The regulatory decisions come as COVID-19 cases surge due to the Omicron variant, with health authorities warning that its high transmissibility could overwhelm many health systems.

“Based on the FDA’s assessment of currently available data, a booster dose of the currently authorized vaccines may help provide better protection against both the Delta and Omicron variants,” said Peter Marks, director of the FDA’s Center for Biologics Evaluation and Research.

“In particular, the Omicron variant appears to be slightly more resistant to the antibody levels produced in response to the primary series doses from the current vaccines,” he said.

Advertisement

Article content

— Reuters

Alberta cuts isolation period to five days for vaccinated starting today

The government of Alberta is shortening the isolation period for some individuals with two doses of COVID-19 vaccine who test positive for the novel coronavirus, though a loophole will allow for workers who are deemed essential to return to their jobs even if they are still infectious.

Starting Monday, Alberta’s Health Minister Jason Copping said fully vaccinated Albertans with COVID-19 will be required to isolate for five days instead of the previous 10-day requirement, as long as their symptoms have fully resolved. If symptoms continue past then, isolation will need to continue until the individual is feeling better.

Anyone who is not vaccinated must still isolate for at least 10 days, until symptoms resolve.

Advertisement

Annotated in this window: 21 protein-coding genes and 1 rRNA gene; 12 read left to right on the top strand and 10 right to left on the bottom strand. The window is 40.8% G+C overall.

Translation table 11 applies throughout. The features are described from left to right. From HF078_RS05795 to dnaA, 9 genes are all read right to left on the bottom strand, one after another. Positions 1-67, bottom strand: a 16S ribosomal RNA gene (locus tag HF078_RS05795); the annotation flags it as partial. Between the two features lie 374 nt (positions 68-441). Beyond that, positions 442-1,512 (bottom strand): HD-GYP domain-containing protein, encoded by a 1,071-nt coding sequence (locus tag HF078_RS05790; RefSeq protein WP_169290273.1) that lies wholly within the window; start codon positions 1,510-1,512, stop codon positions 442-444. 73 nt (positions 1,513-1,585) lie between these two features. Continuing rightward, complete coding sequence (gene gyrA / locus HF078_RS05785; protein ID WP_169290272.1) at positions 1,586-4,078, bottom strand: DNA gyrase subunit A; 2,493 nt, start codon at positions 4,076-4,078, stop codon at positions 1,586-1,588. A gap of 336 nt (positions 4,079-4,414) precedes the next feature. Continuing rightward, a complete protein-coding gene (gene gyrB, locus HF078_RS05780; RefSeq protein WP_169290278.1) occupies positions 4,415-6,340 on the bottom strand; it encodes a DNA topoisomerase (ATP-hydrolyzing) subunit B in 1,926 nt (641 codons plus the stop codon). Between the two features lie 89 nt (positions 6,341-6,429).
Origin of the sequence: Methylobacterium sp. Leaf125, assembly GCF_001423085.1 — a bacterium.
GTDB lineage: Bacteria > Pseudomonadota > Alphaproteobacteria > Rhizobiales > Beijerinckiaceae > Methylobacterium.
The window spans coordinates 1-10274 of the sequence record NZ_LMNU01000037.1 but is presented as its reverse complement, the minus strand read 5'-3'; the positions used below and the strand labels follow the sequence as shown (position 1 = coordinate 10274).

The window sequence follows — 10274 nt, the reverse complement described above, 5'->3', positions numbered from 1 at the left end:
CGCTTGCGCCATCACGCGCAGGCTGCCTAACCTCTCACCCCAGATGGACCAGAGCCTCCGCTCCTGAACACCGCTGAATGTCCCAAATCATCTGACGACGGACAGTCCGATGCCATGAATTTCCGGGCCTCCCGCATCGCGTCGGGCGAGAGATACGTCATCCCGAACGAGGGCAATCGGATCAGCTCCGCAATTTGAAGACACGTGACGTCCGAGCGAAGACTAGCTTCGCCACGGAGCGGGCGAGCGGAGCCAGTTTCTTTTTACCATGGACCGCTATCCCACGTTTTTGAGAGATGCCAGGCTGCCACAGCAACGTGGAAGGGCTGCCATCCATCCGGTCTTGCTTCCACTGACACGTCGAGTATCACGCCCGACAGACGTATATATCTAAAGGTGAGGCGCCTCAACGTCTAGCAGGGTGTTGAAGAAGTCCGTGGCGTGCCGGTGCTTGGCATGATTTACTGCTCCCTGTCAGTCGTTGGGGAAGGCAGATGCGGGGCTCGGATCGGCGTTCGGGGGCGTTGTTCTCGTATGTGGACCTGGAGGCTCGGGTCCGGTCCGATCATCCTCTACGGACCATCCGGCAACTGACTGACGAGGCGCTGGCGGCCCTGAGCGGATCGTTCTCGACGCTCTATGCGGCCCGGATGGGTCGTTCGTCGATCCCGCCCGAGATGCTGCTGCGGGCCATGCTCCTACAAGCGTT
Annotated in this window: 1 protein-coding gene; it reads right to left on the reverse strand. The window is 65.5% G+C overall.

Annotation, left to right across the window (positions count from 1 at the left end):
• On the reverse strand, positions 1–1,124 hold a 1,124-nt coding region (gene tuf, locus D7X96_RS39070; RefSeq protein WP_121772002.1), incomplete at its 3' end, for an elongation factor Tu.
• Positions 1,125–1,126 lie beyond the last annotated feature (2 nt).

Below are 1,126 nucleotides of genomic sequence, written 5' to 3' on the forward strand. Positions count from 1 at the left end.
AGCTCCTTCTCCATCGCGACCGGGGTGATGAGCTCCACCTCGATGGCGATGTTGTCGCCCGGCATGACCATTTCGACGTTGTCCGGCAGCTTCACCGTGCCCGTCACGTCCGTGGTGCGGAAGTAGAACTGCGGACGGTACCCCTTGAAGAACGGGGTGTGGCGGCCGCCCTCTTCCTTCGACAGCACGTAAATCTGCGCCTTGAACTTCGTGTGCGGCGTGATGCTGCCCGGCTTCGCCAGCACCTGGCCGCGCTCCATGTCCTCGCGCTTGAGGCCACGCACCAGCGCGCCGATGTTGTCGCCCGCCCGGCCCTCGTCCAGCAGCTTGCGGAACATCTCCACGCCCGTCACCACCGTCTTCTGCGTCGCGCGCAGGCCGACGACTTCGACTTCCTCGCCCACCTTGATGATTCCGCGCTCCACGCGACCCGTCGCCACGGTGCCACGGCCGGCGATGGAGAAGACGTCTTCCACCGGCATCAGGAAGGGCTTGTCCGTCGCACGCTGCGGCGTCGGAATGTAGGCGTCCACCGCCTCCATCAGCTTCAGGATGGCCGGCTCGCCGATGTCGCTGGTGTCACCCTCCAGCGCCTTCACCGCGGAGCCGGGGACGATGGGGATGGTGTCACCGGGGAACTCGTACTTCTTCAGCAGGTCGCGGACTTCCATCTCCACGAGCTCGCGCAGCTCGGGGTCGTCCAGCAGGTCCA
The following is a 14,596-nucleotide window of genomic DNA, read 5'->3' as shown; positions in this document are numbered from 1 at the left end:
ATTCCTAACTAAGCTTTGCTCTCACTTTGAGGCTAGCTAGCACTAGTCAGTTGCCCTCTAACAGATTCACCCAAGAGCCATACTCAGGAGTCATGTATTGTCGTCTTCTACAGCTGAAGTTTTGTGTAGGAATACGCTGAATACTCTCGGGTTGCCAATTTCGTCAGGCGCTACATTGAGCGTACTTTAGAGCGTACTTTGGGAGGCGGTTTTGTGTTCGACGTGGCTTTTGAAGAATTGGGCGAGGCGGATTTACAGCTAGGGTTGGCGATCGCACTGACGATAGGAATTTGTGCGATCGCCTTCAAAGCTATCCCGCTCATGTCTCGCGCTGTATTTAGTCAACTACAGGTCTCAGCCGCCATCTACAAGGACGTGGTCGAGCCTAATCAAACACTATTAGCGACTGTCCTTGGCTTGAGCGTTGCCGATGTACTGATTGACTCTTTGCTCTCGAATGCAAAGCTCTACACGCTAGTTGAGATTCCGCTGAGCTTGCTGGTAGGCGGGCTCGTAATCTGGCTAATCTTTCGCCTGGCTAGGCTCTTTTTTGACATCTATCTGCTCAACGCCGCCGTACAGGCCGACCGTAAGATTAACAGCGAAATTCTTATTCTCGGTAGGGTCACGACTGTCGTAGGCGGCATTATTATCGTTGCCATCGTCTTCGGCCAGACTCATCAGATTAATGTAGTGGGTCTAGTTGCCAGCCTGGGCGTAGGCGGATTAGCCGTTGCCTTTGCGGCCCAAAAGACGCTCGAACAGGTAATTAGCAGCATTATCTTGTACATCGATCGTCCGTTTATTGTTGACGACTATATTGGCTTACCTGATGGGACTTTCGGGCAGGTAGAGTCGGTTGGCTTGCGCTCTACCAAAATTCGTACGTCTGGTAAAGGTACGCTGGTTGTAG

Article content

Copping said the province is making this move because evidence shows vaccinated people have shorter infectious periods, and he said it is needed to keep the economy moving.

— Calgary Herald

Long-term care restrictions a blow to isolated residents

Marian Jardine, 91, says she just wants to die. Her distress is loneliness.

Her daughter, Cathy Nelson, hasn’t been able to explain why she suddenly won’t be able to visit her at Langley’s Marrwood long term care facility.

Provincial health officer Dr. Bonnie Henry announced Friday that only one designated essential service visitor will be allowed per resident in long term care facilities in an effort to slow the spread of the Omicron variant of COVID-19 in those settings.

Advertisement

Article content

The restriction came into effect on Saturday, and will remain until Jan. 18.

The new restrictions are gut-wrenching for families.

“She’s at the end of her life. What are we doing this for? She says I just want to die, I just want to die,” said Nelson.

— Denise Ryan

Hospitalizations stable in B.C., but too soon to draw conclusions: Experts

The number of people who are entering hospitals in B.C. has dropped even as COVID-19 cases explode because of the fast-spreading Omicron variant, according to provincial health information.

While a reduced hospitalization rate is potentially good news — as is initial data from countries such as South Africa and the U.K. showing the new variant causes less severe illness — University of B.C. epidemiologist Daniel Coombs advises caution on drawing conclusions. It will take more time to get a clearer picture of what the Omicron variant means for British Columbia, he said.